Finns are at the other end of the spectrum on this matter. Finns are too nice! However, in wanting to help me communicate they actually make it harder for me to learn the language. In fact, there are very few incentives to learn when everyone automatically switches to English to help you out. I feel terrible when I am in a group of Finnish speakers and everyone uses English for my sake. This would be a frowned-upon situation in Canada and in many other places. But here in Finland, it is the norm. It also makes me think that Finns must have a great deal of confidence in the strength of their culture, language, and future if they are such fervent bilinguals. Their openness to other languages also surprises me after learning more about Finland’s history with Sweden and Russia. Having declared its independence only a little over a century ago, one would expect that Finland’s national sentiment would be expressed through a more unilingual approach. But Finns are not only too nice, they are also smart: being open to the world is a key to success for Finland and if this means using a lingua franca—usually English these days—then so be it. Meanwhile, please let me fumble in Finnish…Don’t be so nice!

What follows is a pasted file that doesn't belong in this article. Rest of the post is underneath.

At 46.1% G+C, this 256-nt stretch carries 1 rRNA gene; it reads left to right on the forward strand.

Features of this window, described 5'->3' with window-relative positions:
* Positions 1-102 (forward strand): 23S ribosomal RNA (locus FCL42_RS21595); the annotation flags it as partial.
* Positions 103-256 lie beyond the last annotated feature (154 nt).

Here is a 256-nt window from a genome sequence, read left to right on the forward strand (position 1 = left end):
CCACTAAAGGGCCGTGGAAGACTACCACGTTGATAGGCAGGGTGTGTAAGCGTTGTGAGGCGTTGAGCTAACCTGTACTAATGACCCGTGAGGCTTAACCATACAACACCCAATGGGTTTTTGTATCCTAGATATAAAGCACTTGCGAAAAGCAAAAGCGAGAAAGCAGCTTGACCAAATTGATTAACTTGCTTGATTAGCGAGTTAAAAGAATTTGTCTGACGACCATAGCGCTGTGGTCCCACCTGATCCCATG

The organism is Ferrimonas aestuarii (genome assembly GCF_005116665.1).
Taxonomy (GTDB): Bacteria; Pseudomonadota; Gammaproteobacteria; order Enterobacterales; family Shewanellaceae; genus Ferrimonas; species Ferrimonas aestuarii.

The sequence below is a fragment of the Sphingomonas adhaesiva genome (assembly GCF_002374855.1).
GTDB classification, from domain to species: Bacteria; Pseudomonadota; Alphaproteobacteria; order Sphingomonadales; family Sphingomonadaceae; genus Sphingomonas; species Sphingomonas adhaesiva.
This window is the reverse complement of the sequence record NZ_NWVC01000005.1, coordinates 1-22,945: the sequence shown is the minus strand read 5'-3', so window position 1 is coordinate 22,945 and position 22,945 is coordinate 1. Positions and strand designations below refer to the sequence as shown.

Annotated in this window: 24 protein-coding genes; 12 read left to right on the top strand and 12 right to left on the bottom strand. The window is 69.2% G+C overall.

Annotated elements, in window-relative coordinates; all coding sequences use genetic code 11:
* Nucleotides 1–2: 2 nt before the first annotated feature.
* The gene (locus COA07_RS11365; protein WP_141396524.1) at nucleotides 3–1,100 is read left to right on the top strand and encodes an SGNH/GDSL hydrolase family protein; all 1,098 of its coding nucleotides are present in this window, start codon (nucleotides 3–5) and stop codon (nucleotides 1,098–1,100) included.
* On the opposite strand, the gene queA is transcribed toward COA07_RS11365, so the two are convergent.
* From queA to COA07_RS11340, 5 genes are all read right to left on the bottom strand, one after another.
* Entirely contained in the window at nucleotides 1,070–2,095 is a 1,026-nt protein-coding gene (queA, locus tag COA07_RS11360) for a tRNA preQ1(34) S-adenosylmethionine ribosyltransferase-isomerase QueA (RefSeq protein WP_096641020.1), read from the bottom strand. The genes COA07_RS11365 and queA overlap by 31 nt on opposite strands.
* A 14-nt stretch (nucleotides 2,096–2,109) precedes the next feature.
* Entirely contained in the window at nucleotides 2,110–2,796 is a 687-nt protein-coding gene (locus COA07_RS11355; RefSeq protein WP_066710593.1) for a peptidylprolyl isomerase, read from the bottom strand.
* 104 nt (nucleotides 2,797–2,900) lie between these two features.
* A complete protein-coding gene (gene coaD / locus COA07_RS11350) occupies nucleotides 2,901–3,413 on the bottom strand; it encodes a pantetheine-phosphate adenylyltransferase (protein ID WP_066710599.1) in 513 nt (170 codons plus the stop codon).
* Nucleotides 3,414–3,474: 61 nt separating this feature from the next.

Christine Daigle is a Professor of Philosophy at Brock University (Canada) and currently working as Research Director at the Helsinki Collegium for Advanced Studies at the University of Helsinki.
FILE PHOTO: Security forces guard the area after a reported knife attack at Notre Dame church in Nice, France, October 29, 2020. REUTERS/Eric Gaillard
November 3, 2020
PARIS (Reuters) – Another four people have been placed in custody over last week’s fatal knife attack in the French city of Nice, BFM TV and Agence France Presse (AFP) reported on Tuesday.
An assailant shouting “Allahu Akbar” (God is Greatest) beheaded a woman and killed two other people in a church in Nice on Thursday, in France’s second deadly knife attack in two weeks with a suspected Islamist motive.
The suspected attacker, a 21-year-old from Tunisia, was shot by police and is now in critical condition in a hospital.
(Reporting by Sudip Kar-Gupta; Editing by Andrew Heavens)
third suspect has been arrested in France following an Islamic extremist knife attack at a church in Nice in which three people were killed.
Meanwhile, the family of the suspected Tunisian assailant Ibrahim Issaoui demanded to see video footage of what happened.